Over the years the EU has taken the blame for many bureaucratic oddities from banana curvature to overzealous health and safety laws. Whether Brexit will put an end to technocrat zeal or reveal it as legal inevitability, whatever the overarching political framework, remains to be seen.
When it comes to the logistics of international trade, there will most likely always be a hefty pile of legal requirements for businesses to abide by. Given that UK businesses will, for the most part, continue to do a lot of trade with European partners, the logistical requirements of moving goods from the UK onto the continent will likely remain as much a legal and technical task as today.
Ultimately, when it comes to international trade, perceived ‘red tape’ is usually there for a reason – namely to ensure that goods are transported from country to country in as safe, fair, and efficient a manner as possible. Sending a single parcel overseas – a gift to a friend in Austria, say – can go wrong, as we all know. It therefore makes sense that sending the more significant bulk of goods that your business wants to sell into a market will be even more complicated.
How you can go about moving goods overseas properly
As an exporter you will need to stay on top of the potential complications and risks of moving goods internationally. It’s for this reason that we strongly advocate companies to gain the skills and know-how of international logistics through qualifications and training.
For instance, if you’re sending a significant amount of fragile components to Poland, what is the best form of transport for sending those goods? Further afield, if you are sending a tonne of t-shirts to Brazil, you’re not going to get them delivered by your usual domestic courier.
Put simply, you need to, as an exporter, be able to identify the different types of transport modes and vehicles that are suitable for the goods being transported, and have a proper understanding of the routes your goods are delivered along. Once you’ve identified this, what legal and insurance requirements will this bring about?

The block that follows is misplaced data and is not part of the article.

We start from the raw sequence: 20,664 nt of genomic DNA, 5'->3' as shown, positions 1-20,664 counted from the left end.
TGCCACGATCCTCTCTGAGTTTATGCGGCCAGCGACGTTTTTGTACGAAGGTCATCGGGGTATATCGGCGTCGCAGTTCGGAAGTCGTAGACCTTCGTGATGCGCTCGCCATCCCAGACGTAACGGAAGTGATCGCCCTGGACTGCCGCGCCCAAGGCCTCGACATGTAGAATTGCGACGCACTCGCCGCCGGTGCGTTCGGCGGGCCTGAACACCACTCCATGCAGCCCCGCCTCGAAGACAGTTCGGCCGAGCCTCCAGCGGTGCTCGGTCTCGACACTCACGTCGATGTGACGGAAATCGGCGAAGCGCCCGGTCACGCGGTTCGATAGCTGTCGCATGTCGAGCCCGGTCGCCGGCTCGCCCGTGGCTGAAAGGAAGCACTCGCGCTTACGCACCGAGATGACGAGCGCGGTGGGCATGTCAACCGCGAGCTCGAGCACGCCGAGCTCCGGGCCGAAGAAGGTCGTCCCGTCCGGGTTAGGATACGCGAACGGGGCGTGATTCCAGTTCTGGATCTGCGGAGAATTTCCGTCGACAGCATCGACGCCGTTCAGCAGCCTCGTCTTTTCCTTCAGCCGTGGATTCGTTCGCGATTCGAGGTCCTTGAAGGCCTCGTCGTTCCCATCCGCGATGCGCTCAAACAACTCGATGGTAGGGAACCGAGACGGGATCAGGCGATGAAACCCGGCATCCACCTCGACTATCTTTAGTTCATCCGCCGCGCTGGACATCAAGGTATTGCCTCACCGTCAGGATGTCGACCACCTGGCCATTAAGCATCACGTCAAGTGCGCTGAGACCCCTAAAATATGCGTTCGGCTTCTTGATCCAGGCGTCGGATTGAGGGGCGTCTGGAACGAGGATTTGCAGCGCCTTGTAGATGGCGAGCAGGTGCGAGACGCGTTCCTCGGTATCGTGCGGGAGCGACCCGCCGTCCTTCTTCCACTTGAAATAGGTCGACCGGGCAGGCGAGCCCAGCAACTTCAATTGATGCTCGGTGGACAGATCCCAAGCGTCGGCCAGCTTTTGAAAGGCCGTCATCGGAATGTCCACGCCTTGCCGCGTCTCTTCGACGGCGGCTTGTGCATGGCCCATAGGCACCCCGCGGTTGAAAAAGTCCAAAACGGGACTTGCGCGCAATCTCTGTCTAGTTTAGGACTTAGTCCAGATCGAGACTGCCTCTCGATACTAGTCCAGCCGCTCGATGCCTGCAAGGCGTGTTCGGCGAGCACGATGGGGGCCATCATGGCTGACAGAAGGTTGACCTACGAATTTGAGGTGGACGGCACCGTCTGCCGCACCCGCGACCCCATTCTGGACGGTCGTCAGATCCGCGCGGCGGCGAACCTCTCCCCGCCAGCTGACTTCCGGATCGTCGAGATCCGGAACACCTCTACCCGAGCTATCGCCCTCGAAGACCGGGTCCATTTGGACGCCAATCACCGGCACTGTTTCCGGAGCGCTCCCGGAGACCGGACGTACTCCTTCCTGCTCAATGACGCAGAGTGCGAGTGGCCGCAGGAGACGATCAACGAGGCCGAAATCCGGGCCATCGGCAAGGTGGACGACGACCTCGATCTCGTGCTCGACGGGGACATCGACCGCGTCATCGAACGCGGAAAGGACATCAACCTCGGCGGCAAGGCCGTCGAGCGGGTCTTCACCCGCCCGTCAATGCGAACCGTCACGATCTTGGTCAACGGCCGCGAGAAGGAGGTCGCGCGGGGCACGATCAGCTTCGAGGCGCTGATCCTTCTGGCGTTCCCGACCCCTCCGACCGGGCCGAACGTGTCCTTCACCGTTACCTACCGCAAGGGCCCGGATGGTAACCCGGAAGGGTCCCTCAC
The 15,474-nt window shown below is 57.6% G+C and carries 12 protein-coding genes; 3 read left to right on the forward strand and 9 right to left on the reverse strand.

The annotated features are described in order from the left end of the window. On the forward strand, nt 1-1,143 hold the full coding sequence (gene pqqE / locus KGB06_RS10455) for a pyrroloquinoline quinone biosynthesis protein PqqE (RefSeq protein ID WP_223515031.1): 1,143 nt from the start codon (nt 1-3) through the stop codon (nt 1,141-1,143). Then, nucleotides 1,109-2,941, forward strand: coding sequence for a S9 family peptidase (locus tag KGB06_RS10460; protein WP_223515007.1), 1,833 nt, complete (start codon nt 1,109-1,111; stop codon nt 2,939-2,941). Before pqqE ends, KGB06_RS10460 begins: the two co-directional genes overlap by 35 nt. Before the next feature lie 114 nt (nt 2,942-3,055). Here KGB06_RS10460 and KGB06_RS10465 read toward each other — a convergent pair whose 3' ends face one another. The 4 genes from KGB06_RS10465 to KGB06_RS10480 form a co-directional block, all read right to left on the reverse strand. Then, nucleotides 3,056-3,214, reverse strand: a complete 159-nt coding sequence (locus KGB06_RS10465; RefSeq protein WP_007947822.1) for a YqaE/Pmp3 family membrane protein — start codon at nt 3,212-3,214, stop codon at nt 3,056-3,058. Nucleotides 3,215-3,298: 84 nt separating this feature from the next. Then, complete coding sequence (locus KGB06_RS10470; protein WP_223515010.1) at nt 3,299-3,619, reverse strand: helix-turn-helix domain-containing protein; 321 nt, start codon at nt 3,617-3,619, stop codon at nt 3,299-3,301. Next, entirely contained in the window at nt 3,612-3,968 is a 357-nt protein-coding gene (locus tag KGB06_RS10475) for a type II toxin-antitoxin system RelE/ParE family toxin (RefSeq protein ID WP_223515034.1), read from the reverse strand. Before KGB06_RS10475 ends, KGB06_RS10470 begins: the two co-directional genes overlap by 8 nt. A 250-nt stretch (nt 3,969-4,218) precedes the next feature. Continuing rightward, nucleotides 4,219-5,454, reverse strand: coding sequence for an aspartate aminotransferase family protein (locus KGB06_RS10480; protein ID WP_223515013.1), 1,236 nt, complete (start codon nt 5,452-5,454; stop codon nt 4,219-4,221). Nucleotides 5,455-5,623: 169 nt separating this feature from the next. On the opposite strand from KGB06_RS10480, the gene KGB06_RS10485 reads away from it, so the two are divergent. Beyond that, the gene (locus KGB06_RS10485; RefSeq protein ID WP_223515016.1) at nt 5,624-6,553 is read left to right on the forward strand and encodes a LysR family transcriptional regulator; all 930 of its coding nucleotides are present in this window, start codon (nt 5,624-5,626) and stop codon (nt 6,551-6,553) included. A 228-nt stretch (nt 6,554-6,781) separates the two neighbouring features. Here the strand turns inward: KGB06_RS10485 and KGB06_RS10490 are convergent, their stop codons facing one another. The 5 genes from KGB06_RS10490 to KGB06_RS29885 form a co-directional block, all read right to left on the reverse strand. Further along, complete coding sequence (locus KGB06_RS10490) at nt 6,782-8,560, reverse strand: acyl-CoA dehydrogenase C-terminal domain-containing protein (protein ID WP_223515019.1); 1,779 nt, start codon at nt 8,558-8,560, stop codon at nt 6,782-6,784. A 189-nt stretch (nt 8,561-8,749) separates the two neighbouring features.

Are you going to send fragile goods to Australia without some sort of mechanism for mitigating the risk of them breaking on the way? No of course not.
How CITLO helps
Our Certificate in International Trade and Logistics Operations (CITLO) gives you an understanding of these risks and the appropriate transport methods for sending certain goods to certain places. It also trains you in the mechanisms and documents through which different parties in international logistics communicate in order to ensure that your goods are transported correctly and compliantly.
And compliance is a key point here. If your goods are liable to certain controls or restrictions in certain markets, for instance, you will need to also attain the export licenses needed to sell your goods into that market.
Or in a more general sense, customs officials are going to need to know what is in the cargo being exported. As such, you need to know how to complete your documentation – packing lists, bills of lading and so on – correctly to ensure the officials have the information they need, allowing you to avoid the risk of your goods being delayed for inspection.
You need to know how trade is done
If you’re involved in moving goods around the world, you need to know how it’s done. If you don’t you face the risk of delays, failed shipments, and in some cases fines.
CITLO gives you the skills needed to successfully send goods around the world, while courses like our Diploma in World Customs Compliance & Regulations gives you an even more comprehensive understanding of how world customs operates.
If you’re involved in sending goods overseas, don’t wait till your next failed shipment or delay. Get the skills of trade now and avoid costs to your business before they happen.
To discuss our qualifications:
Call +44 (0)1733 404400